And the Lyriq will have a remote parking capability that uses ultrasonic sensors to enable the vehicle to park itself either in a parallel or perpendicular space, whether the driver is inside the vehicle or not. It’s too soon to say how well this will work. Tesla rolled out a beta version of its Smart Summon remote parking feature and was instantly lambasted for causing chaos in grocery store parking lots. Of course, Tesla was aiming for something more ambitious, such as the ability to traverse an entire parking lot, than what Cadillac appears to be attempting.
Where Cadillac is sure to disappoint some of its customers, though, is the timing for the release of the Lyriq. The automaker says it won’t go into production until “late 2022,” with production starting first in China and then in the US. GM won’t say where the Lyriq will be made, although many observers assume it will be at its Detroit-Hamtramck plant, which GM is spending $2.2 billion to retrofit into its first “fully-dedicated” electric vehicle assembly plant.
By the time the Lyriq arrives, the luxury EV market will be a much more crowded space than it is now. BMW is expected to release its iNext SUV next year. Audi and Mercedes-Benz will have new electric models. Startups like Rivian and Lucid Motors are expected to have their first models shipping to customers. Even the Ford Mustang Mach-E — not necessarily a direct competitor with Cadillac — will have been on the market for two years by the time the Lyriq hits the showroom.
“As good as it is, it really seems like it should be coming sooner like, you know, preferably next year,” said Sam Abuelsamid, principal analyst at Guidehouse Insights.
Abuelsamid said Cadillac’s caginess about naming the production location could indicate that the Lyriq will be exclusive to China — at least in the short term. And that would make sense, given the brand’s popularity in that country as compared to North America. Meanwhile, GM will have the GMC Hummer electric pickup truck going into production in 2021 for its US customers.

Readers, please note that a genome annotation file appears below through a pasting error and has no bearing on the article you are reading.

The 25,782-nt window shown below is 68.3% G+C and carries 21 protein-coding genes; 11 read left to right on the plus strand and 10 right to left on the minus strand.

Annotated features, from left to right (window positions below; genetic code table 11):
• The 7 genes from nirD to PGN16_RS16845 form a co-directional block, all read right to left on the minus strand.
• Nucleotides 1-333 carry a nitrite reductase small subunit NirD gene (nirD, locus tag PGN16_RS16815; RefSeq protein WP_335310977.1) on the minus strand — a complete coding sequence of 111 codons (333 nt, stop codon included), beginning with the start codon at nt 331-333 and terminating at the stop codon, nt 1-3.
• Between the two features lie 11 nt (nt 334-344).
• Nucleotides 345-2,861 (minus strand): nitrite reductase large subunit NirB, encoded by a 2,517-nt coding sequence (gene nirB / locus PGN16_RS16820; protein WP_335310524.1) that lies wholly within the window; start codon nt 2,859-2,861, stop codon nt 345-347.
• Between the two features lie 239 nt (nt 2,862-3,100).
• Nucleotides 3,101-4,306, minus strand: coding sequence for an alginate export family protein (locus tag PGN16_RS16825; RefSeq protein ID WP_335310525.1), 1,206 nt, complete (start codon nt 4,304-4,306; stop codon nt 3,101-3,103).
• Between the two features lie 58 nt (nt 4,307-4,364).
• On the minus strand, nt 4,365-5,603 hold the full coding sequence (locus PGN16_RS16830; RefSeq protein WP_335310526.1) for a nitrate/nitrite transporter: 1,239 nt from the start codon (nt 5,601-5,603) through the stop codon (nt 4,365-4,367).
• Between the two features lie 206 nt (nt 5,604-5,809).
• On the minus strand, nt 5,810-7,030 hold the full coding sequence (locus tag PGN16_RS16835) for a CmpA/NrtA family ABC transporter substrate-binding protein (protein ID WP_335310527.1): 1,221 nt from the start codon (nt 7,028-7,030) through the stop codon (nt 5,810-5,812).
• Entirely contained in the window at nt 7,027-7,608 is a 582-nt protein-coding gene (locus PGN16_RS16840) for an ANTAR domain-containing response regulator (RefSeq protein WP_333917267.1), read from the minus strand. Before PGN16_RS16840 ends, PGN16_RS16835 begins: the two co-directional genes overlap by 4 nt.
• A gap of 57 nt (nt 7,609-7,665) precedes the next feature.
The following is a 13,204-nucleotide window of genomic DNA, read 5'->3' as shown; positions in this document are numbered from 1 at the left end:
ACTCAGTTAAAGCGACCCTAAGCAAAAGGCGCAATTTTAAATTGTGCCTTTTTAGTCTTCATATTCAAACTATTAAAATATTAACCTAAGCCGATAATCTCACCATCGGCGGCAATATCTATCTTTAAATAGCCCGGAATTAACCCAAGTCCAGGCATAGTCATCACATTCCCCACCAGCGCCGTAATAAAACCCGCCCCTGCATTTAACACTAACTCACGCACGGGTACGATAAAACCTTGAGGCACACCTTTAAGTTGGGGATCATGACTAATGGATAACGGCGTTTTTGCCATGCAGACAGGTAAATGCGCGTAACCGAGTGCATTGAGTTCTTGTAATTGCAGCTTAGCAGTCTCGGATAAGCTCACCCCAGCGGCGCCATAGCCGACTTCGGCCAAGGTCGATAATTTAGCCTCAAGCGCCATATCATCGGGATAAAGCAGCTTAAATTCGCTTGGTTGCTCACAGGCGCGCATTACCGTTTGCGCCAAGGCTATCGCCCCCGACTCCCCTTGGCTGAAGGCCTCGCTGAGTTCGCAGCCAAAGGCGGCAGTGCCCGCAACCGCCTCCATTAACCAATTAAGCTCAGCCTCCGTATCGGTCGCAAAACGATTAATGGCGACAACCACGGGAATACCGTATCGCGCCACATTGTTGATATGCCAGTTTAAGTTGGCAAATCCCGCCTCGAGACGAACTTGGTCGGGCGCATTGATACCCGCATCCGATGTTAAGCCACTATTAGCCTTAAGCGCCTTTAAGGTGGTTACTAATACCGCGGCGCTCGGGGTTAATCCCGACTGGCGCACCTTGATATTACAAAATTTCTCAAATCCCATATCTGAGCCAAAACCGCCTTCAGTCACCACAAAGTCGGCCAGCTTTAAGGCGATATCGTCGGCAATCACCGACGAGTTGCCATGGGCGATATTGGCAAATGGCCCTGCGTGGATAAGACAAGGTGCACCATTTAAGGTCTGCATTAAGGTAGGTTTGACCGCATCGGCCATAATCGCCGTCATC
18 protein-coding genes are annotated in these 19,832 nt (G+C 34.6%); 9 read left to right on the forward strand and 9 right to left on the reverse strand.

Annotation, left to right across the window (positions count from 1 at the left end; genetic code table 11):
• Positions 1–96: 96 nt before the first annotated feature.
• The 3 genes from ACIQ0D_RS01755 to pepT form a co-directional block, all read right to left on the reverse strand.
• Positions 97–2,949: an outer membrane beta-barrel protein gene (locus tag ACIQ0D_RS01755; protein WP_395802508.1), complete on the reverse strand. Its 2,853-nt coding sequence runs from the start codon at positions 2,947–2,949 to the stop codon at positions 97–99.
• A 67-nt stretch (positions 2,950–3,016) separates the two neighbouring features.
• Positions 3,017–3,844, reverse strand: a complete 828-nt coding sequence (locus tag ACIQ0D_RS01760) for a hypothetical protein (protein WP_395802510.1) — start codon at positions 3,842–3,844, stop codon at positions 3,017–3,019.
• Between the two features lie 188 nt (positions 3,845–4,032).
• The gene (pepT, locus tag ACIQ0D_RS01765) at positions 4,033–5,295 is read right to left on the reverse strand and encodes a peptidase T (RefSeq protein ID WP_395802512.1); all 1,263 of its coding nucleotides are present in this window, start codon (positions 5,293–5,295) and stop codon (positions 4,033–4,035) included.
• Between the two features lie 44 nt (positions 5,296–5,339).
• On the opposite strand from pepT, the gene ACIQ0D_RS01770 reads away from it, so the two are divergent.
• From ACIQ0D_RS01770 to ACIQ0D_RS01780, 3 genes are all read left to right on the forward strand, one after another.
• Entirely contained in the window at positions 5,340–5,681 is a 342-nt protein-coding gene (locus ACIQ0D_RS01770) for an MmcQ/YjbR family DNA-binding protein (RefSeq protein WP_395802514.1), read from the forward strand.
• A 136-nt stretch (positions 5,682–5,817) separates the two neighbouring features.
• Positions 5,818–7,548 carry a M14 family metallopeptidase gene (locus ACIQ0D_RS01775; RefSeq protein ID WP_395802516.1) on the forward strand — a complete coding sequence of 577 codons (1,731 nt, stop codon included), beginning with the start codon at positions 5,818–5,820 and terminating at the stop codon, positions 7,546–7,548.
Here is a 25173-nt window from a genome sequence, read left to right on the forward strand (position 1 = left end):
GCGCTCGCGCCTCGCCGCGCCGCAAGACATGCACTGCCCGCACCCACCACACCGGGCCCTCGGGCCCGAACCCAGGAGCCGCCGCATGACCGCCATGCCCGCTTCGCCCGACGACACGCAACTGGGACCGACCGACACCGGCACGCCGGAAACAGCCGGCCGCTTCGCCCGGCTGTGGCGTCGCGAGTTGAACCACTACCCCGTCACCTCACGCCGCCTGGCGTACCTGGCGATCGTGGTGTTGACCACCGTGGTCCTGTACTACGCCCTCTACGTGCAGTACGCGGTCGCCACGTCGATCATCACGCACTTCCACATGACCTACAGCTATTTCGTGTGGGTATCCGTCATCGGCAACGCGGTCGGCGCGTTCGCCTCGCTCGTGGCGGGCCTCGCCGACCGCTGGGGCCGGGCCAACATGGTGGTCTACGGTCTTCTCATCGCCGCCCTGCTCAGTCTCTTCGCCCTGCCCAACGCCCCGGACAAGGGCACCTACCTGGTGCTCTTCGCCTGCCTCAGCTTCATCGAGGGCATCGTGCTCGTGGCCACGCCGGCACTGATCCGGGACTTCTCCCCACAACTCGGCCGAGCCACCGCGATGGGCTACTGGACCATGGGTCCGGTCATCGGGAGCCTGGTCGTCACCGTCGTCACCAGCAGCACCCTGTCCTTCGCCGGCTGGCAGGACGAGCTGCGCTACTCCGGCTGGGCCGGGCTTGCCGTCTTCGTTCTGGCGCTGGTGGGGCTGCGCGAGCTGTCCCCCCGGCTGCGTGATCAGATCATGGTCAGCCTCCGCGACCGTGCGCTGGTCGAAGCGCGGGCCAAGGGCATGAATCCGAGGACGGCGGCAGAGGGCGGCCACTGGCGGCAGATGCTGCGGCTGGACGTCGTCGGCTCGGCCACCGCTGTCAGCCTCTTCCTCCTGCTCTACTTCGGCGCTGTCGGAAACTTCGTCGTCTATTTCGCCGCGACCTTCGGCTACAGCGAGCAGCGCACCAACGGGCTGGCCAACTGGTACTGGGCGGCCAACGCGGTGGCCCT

Outside of Tesla and Nissan, really no other automaker has put as much energy — and as much money — into electrification over the past decade. GM has said it will spend $20 billion in capital and engineering costs by 2025 to help usher in its “all-electric future.” That’s really a staggering sum of money for one automaker to spend.
But given Tesla’s recent success in the stock market — the company’s stock has been sitting above $1,000 a share for several months and is now the most valuable automaker in the world by that metric — and the rush to go public by a host of smaller EV firms, GM’s ambitious and costly plans could look prescient, especially if they translate into real profits for the automakers.
The luxury EV SUV space is still really small — a fraction of an already minute overall market for electric vehicles. Edmunds estimates the existing players (Tesla Model X, Jaguar I-Pace, Audi E-tron) had combined sales of less than 12,000 units in the first half of 2020.
That tiny volume of sales is one of the reasons GM believes it can compete. But to do that, it will need to rival, if not outperform, everyone else on the market — and that includes Tesla.